The Marine Bio Staff at That Fish Place gets a lot of questions regarding fish husbandry (what can I put in my tank and will it get along with…), especially as technology is advancing and smaller aquariums are becoming easier and easier to maintain. Freshwater options tend to be much easier – small schooling fish like tetras, danios, guppies and others have been aquarium staples for ages – but smaller saltwater tanks can be much trickier to populate. Aside from the tempting beauty of many larger or more aggressive fish, even smaller fish from the coral reefs have more territorial personalities than their freshwater counterparts. Many popular fish either grow far too large, aggressive or territorial for the smaller aquariums that are becoming very popular.
So what fish should you look for? Here are some suggestions for smaller aquariums (30 gallons and under for the purpose of this blog). Keep in mind that these are general recommendations and guidelines; not all the fish in these groups are appropriate for smaller tanks, so if you find one you like, make sure it’s still compatible for your situation.
Flasher Wrasse (genus Paracheilinus) and Fairy Wrasses (genus Cirrhilabrus)
These two groups of wrasses are very similar; both are small, peaceful and very colorful. Flasher Wrasses are usually the most suitable since most stay much smaller, but some Fairy Wrasses stay fairly small as well.
Some examples: McCosker’s Flasher Wrasse (P. mccoskeri), Longfin Fairy Wrasse (C. rubiventralis)
Dottybacks (genus Pseudochromis and genus Pictichromis)
Size-wise, there are lots of acceptable and colorful choices. Temperament-wise, use caution. Some of these can get downright belligerent about their territory, but if you have plenty of rubble and rockwork, and keep the other tankmates to fish occupying the higher levels of the aquarium, they can make excellent additions.
Some examples: Surge Dottyback (P. cyanotaenia), Diadema Dottyback (P. diadema), Orchid Dottyback (P. fridmani)
Blennies may become territorial, but some still remain small and/or docile enough to be kept in small aquariums. Blennies from the Ecsenius genus are among some of the smallest, and many from the Amblyeleotris genus are appropriate as well.
Some examples: Tailspot Blenny (E. stigmatura), Twospot Blenny (E. bimaculatus), Gorgeous Shrimpgoby (A. wheeleri)
Gobies in general are a peaceful group of fish but many still need more room than these smaller tanks can provide. A few groups stay very small and docile however. For these smaller aquariums, look for gobies from the genuses Koumansetta (only two species – Hector’s Goby, K. hectori, and Rainford’s Goby, K. rainfordi), Elacatinus (“cleaner gobies”), Gobiodon (“clown gobies”), and Nemateleotris (“firefish”).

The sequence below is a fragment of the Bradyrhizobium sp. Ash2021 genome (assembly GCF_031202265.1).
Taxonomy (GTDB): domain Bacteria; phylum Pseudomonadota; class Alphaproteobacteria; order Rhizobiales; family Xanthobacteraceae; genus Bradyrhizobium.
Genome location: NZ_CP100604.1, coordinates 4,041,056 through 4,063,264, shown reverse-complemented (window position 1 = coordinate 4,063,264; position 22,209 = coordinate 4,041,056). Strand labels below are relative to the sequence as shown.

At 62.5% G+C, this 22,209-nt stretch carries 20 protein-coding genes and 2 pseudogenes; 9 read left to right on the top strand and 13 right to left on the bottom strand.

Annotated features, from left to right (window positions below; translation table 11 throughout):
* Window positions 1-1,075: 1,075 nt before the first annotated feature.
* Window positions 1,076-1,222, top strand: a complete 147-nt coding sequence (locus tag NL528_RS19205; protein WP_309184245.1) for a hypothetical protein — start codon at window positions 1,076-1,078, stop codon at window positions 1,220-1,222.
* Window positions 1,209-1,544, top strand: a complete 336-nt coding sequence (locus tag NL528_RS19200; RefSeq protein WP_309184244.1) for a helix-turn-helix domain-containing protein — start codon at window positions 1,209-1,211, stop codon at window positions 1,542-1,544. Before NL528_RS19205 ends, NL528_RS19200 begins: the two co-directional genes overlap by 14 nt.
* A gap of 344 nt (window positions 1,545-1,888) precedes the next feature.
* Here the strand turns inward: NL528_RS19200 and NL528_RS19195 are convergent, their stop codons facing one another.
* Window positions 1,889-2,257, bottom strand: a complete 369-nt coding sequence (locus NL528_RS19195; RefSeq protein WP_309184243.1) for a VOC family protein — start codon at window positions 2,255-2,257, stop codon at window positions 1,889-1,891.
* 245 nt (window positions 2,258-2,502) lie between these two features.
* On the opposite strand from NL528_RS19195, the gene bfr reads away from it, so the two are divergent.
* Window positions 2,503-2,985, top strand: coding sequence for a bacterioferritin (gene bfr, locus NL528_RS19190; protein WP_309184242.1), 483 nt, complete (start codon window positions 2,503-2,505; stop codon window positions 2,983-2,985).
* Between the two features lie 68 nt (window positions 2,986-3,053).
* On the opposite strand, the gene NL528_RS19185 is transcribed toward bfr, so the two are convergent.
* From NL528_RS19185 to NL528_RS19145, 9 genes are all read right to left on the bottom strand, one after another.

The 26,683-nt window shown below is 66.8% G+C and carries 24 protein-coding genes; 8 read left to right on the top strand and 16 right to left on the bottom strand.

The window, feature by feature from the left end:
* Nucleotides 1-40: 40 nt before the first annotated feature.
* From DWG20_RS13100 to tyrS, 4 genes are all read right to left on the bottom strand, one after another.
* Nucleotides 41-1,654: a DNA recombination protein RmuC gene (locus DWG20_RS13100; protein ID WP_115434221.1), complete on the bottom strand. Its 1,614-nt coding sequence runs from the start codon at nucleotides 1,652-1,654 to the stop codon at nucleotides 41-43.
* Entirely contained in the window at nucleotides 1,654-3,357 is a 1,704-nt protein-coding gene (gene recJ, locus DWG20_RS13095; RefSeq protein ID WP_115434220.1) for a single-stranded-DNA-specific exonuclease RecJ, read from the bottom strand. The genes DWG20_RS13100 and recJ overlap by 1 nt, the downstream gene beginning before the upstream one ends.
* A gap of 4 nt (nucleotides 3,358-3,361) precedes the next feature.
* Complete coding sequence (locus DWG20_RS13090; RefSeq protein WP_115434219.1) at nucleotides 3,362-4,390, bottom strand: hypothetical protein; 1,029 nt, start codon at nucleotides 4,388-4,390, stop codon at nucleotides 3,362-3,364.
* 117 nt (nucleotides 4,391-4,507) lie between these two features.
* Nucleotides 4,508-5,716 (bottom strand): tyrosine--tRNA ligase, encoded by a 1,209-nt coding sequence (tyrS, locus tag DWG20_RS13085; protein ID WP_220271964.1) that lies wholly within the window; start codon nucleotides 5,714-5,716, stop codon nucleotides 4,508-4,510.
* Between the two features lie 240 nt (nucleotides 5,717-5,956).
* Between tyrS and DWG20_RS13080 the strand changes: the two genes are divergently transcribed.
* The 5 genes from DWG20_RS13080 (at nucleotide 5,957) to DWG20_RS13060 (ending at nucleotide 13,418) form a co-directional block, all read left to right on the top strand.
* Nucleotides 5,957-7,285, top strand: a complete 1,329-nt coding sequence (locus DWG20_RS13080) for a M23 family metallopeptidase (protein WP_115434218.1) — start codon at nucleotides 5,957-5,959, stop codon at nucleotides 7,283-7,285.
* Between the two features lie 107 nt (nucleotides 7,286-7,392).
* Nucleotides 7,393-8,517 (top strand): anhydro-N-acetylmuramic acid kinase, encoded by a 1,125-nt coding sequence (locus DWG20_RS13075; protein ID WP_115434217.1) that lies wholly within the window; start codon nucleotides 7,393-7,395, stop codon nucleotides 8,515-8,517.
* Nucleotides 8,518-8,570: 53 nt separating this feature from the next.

Many species of these two cryptic groups of fish stay relatively small and aren’t very active, so they don’t need a lot of swimming room. They are ideal for “species only” set-ups but use caution – they will eat anything small enough to fit in their mouths and scorpionfish have venomous spines.
Like the previous group, many hawkfish prefer to perch and wait rather than actively swim and hunt for food. Most grow large however and may become more aggressive; look for the smaller hawkfish like those from the Cirrhitichthys genus.
Some examples: Dwarf Hawkfish (C. falco), Pixie Hawkfish (C. oxycephalus), Spotted Hawkfish (C. aprinus).
Pygmy Angelfish (genus Centropyge)
Most of these fish are too large or temperamental for aquariums smaller than 30 or 45 gallons but a few especially “pygmy” pygmy angels can be kept in smaller tanks. They should still not be kept in nano-tanks or with exceptionally docile tankmates but can still suitable in small tanks with only one or two other fish.
Some examples: Cherub Pygmy Angelfish (C. argi), Fisher’s Pygmy Angel (C. fisheri), Fireball Pygmy Angel (C. acanthops).
These fish are notoriously territorial but are still some of the most popular fish for tanks of all sizes, probably because they are often colorful, sold very small and are most similar to the tetras and danios so popular in freshwater. With time though, they can become bullies and some species may lose their bright juvenile coloration. A few species stay smaller but stock very carefully – try to avoid other fish that may inhabit the same mid-water regions of the tank or are similar in coloration.
Some examples: Vanderbilt’s Chromis (Chromis vanderbilti), Talbot’s Damsel (Chrysiptera talboti), Orange Skunk Clownfish (Amphiprion sandaracinos).
Cardinalfish (genuses Apogon, Pterapogon, Zoramia, Sphaeramia)
Though not as color-saturated as the damsels, these fish are often ornate and delicately colored. They are also fairly peaceful and may even breed in some aquariums. They can be kept in schools in larger aquariums but can also be kept singly in smaller tanks.
Some examples: Threadfin Cardinal (Z. leptacantha), Pajama Cardinal (S. nematoptera), Redstriped Cardinal (A. margaritophorus)
Though not all of these fish are suitable for smaller aquariums and there are many other fish outside of these groups that can be kept in our 30-gallon-and-under tanks, hopefully this helps you get started with some options. Feel free to let us know if you aren’t sure if a fish is appropriate for your tank!
Solor Wrasse image referenced from wikipedia and originally posted by Dieter Karner
Pseudochromis aldabraensis image referenced from wikipedia and originally posted by Haplochromis
Purple Firefish image referenced from wikipedia and originally posted by Tanaka Juuyoh
Cherub Pygmy Angel image referenced from wikipedia and originally posted by Brian Gratwicke